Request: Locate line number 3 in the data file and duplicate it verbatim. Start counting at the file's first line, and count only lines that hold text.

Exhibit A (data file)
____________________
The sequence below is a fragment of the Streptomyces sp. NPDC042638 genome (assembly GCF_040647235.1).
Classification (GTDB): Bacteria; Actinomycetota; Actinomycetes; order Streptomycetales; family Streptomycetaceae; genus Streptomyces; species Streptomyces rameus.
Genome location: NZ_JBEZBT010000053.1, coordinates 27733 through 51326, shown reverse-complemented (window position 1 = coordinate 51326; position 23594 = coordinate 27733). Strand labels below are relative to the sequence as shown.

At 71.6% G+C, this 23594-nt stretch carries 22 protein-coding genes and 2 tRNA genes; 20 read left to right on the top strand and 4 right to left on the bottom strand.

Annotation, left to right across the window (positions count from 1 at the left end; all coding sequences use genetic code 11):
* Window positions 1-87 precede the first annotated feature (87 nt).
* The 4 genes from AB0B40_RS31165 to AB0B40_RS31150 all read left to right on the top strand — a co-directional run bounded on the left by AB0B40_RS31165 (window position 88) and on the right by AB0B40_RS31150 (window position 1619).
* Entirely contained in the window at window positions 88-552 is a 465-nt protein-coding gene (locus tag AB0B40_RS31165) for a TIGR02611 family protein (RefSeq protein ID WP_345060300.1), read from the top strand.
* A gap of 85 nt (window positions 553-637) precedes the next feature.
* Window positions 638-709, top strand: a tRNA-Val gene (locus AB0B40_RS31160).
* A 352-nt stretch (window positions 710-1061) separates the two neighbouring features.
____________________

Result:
Genome location: NZ_JBEZBT010000053.1, coordinates 27733 through 51326, shown reverse-complemented (window position 1 = coordinate 51326; position 23594 = coordinate 27733). Strand labels below are relative to the sequence as shown.